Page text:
The nation’s murder rate is lower now than at any point since the late 1960s, and other serious crime also is continuing to decline, the FBI reported Saturday.
For the fifth consecutive year, violent crime and property crime have dropped nationwide, including in most large cities, and in particular for murder. That offense declined 9 percent last year, with 19,645 people slain. The murder rate, now 7.4 incidences for every 100,000 people, is 17 percent lower than in 1992.
Overall, violent crime dropped 6 percent last year, according to the annual FBI report.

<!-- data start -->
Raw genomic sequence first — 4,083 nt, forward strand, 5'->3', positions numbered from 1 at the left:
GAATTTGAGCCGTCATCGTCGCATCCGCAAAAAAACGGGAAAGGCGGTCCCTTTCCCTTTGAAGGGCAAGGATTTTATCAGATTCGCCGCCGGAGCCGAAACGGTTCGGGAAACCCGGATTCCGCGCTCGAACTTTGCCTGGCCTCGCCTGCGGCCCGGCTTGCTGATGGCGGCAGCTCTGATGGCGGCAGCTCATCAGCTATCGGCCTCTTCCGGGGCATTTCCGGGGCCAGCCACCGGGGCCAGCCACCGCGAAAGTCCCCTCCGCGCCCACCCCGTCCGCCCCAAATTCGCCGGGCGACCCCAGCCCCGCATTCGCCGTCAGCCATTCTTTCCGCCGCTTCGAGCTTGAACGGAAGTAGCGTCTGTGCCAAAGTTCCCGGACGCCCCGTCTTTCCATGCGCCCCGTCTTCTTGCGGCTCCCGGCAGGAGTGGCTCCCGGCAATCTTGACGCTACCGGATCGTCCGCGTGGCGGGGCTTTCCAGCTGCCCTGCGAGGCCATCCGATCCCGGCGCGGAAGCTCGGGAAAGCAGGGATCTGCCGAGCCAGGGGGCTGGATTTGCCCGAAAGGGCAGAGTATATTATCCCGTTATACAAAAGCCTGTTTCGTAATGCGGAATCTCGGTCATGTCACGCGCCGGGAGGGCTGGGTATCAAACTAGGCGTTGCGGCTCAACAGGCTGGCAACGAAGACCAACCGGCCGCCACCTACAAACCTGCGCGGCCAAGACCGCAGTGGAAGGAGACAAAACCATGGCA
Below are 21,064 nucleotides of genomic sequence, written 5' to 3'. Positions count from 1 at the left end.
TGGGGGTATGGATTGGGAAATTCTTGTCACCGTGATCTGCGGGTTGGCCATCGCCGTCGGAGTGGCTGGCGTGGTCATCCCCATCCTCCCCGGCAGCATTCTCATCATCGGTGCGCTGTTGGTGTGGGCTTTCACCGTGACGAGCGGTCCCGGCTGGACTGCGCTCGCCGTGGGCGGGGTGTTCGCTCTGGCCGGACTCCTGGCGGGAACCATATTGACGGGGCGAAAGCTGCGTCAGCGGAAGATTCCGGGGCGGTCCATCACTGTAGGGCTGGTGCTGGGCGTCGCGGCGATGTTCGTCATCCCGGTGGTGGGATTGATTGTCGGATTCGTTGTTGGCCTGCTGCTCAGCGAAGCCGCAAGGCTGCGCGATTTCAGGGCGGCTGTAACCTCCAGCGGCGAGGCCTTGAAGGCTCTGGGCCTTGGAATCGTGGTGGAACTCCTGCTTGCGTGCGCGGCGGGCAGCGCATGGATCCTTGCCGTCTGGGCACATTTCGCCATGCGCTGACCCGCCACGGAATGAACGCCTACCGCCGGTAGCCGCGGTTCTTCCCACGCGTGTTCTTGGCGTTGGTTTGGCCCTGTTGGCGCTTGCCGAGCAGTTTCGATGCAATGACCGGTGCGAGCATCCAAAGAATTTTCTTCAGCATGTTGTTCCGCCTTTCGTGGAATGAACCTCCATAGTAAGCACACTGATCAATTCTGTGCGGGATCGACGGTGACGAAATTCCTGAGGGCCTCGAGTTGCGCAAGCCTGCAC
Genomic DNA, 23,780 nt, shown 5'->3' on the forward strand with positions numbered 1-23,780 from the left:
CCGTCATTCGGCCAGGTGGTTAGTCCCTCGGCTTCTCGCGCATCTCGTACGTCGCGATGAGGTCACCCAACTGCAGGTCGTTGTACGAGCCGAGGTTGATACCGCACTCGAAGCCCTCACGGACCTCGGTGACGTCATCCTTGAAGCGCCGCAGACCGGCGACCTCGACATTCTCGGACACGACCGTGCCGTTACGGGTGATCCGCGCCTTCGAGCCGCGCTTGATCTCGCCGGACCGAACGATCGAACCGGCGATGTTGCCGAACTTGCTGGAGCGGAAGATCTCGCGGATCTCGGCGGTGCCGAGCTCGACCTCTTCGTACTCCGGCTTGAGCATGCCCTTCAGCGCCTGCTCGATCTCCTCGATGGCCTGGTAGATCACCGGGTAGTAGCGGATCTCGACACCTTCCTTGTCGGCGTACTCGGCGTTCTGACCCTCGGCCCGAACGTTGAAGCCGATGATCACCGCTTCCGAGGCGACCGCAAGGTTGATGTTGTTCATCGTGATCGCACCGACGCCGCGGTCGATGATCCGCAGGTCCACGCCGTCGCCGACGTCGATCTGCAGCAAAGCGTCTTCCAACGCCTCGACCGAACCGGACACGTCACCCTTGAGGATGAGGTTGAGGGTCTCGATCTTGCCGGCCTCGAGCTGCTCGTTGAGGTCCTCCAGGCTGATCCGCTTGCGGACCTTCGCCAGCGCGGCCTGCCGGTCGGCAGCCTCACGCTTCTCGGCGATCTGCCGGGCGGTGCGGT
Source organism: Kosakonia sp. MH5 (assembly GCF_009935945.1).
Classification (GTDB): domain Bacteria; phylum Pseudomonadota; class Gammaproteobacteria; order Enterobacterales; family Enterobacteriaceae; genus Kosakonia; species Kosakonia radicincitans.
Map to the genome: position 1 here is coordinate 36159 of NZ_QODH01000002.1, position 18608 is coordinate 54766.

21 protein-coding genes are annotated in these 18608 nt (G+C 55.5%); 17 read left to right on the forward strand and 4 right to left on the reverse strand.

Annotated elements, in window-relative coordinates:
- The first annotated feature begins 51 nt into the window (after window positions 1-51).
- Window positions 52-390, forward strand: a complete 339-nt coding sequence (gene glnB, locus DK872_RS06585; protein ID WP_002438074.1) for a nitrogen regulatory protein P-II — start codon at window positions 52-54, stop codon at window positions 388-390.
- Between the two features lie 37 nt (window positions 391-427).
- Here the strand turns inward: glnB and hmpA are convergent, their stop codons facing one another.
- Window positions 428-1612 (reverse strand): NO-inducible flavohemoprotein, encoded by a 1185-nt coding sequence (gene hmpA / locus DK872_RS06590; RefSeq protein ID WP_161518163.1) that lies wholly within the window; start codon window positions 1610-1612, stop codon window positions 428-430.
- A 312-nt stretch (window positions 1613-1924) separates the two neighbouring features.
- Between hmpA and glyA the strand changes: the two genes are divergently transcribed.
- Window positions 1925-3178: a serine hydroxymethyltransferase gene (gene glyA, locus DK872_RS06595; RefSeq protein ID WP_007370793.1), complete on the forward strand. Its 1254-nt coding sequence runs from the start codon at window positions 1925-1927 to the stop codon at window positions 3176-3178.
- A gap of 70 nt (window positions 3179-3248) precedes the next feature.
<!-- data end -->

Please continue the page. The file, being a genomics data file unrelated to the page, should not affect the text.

Many law enforcement officials and criminologists say the progress on crime is the result of several converging trends: Growing police crackdowns on minor crimes, tougher prison sentences and the aging of a large segment of the population. The Clinton administration, meanwhile, called the FBI report clear evidence that its anticrime policies, which include giving communities more money to hire police officers, are working.
“These numbers show that escalating crime is not an unsolvable problem,” Attorney General Janet Reno said. She also announced last week that the violent crime arrest rate among juveniles nationally decreased by 9 percent last year.
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